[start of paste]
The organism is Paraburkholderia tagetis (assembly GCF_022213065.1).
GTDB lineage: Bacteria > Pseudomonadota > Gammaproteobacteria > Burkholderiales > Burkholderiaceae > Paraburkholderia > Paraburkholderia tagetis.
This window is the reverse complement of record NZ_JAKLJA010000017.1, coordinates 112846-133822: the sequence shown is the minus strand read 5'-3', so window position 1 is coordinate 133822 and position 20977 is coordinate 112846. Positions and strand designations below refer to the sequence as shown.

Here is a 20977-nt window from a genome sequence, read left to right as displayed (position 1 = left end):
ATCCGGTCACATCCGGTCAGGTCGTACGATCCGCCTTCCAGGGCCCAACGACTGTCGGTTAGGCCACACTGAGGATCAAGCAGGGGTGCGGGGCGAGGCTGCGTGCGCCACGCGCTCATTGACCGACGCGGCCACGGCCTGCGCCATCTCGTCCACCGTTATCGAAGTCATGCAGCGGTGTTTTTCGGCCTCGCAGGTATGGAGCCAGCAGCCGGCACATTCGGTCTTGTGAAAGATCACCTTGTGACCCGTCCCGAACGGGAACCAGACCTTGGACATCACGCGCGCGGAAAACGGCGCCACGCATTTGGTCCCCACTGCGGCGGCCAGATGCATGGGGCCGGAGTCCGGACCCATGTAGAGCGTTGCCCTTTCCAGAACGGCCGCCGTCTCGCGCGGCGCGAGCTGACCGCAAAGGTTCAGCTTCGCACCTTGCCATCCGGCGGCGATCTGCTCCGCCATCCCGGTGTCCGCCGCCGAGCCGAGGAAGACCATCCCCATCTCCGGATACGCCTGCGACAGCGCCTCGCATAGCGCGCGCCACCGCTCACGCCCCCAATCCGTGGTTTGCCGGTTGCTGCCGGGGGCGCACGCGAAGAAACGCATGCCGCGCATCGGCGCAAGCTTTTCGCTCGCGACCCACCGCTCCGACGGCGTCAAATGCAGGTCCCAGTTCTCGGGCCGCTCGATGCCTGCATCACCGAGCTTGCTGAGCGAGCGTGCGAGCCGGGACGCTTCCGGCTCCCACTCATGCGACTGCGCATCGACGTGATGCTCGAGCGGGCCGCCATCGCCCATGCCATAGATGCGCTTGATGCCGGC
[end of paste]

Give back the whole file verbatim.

The organism is Paraburkholderia tagetis (assembly GCF_022213065.1).
GTDB lineage: Bacteria > Pseudomonadota > Gammaproteobacteria > Burkholderiales > Burkholderiaceae > Paraburkholderia > Paraburkholderia tagetis.
This window is the reverse complement of record NZ_JAKLJA010000017.1, coordinates 112846-133822: the sequence shown is the minus strand read 5'-3', so window position 1 is coordinate 133822 and position 20977 is coordinate 112846. Positions and strand designations below refer to the sequence as shown.

Here is a 20977-nt window from a genome sequence, read left to right as displayed (position 1 = left end):
ATCCGGTCACATCCGGTCAGGTCGTACGATCCGCCTTCCAGGGCCCAACGACTGTCGGTTAGGCCACACTGAGGATCAAGCAGGGGTGCGGGGCGAGGCTGCGTGCGCCACGCGCTCATTGACCGACGCGGCCACGGCCTGCGCCATCTCGTCCACCGTTATCGAAGTCATGCAGCGGTGTTTTTCGGCCTCGCAGGTATGGAGCCAGCAGCCGGCACATTCGGTCTTGTGAAAGATCACCTTGTGACCCGTCCCGAACGGGAACCAGACCTTGGACATCACGCGCGCGGAAAACGGCGCCACGCATTTGGTCCCCACTGCGGCGGCCAGATGCATGGGGCCGGAGTCCGGACCCATGTAGAGCGTTGCCCTTTCCAGAACGGCCGCCGTCTCGCGCGGCGCGAGCTGACCGCAAAGGTTCAGCTTCGCACCTTGCCATCCGGCGGCGATCTGCTCCGCCATCCCGGTGTCCGCCGCCGAGCCGAGGAAGACCATCCCCATCTCCGGATACGCCTGCGACAGCGCCTCGCATAGCGCGCGCCACCGCTCACGCCCCCAATCCGTGGTTTGCCGGTTGCTGCCGGGGGCGCACGCGAAGAAACGCATGCCGCGCATCGGCGCAAGCTTTTCGCTCGCGACCCACCGCTCCGACGGCGTCAAATGCAGGTCCCAGTTCTCGGGCCGCTCGATGCCTGCATCACCGAGCTTGCTGAGCGAGCGTGCGAGCCGGGACGCTTCCGGCTCCCACTCATGCGACTGCGCATCGACGTGATGCTCGAGCGGGCCGCCATCGCCCATGCCATAGATGCGCTTGATGCCGGC